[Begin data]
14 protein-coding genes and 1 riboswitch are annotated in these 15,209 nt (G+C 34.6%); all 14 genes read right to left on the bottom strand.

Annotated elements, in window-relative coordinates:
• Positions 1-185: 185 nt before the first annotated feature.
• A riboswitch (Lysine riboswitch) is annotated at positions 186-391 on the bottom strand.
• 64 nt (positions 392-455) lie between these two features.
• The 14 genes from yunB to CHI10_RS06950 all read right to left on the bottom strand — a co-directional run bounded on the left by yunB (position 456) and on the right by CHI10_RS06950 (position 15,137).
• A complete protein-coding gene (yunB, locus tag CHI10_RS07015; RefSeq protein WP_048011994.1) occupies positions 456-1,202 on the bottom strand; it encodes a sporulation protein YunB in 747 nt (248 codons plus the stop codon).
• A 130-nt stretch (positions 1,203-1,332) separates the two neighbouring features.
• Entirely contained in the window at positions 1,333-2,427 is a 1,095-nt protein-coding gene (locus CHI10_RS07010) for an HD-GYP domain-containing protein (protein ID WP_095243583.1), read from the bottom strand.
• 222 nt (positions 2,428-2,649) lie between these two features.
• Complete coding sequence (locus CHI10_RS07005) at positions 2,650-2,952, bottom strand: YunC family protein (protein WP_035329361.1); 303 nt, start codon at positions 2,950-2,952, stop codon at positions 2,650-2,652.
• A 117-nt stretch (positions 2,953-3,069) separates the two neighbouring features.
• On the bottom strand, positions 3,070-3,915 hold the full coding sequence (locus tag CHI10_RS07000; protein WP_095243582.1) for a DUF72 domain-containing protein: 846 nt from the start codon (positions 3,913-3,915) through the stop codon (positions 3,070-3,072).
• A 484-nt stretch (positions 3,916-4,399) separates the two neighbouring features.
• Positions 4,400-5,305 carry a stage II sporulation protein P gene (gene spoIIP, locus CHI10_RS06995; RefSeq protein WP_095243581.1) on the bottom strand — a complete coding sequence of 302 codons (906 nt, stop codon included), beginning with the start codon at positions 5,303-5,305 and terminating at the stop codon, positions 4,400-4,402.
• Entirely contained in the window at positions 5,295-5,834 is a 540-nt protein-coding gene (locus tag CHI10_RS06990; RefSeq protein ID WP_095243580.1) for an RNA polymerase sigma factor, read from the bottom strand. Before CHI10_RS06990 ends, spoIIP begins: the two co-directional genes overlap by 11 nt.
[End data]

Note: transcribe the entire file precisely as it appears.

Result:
14 protein-coding genes and 1 riboswitch are annotated in these 15,209 nt (G+C 34.6%); all 14 genes read right to left on the bottom strand.

Annotated elements, in window-relative coordinates:
• Positions 1-185: 185 nt before the first annotated feature.
• A riboswitch (Lysine riboswitch) is annotated at positions 186-391 on the bottom strand.
• 64 nt (positions 392-455) lie between these two features.
• The 14 genes from yunB to CHI10_RS06950 all read right to left on the bottom strand — a co-directional run bounded on the left by yunB (position 456) and on the right by CHI10_RS06950 (position 15,137).
• A complete protein-coding gene (yunB, locus tag CHI10_RS07015; RefSeq protein WP_048011994.1) occupies positions 456-1,202 on the bottom strand; it encodes a sporulation protein YunB in 747 nt (248 codons plus the stop codon).
• A 130-nt stretch (positions 1,203-1,332) separates the two neighbouring features.
• Entirely contained in the window at positions 1,333-2,427 is a 1,095-nt protein-coding gene (locus CHI10_RS07010) for an HD-GYP domain-containing protein (protein ID WP_095243583.1), read from the bottom strand.
• 222 nt (positions 2,428-2,649) lie between these two features.
• Complete coding sequence (locus CHI10_RS07005) at positions 2,650-2,952, bottom strand: YunC family protein (protein WP_035329361.1); 303 nt, start codon at positions 2,950-2,952, stop codon at positions 2,650-2,652.
• A 117-nt stretch (positions 2,953-3,069) separates the two neighbouring features.
• On the bottom strand, positions 3,070-3,915 hold the full coding sequence (locus tag CHI10_RS07000; protein WP_095243582.1) for a DUF72 domain-containing protein: 846 nt from the start codon (positions 3,913-3,915) through the stop codon (positions 3,070-3,072).
• A 484-nt stretch (positions 3,916-4,399) separates the two neighbouring features.
• Positions 4,400-5,305 carry a stage II sporulation protein P gene (gene spoIIP, locus CHI10_RS06995; RefSeq protein WP_095243581.1) on the bottom strand — a complete coding sequence of 302 codons (906 nt, stop codon included), beginning with the start codon at positions 5,303-5,305 and terminating at the stop codon, positions 4,400-4,402.
• Entirely contained in the window at positions 5,295-5,834 is a 540-nt protein-coding gene (locus tag CHI10_RS06990; RefSeq protein ID WP_095243580.1) for an RNA polymerase sigma factor, read from the bottom strand. Before CHI10_RS06990 ends, spoIIP begins: the two co-directional genes overlap by 11 nt.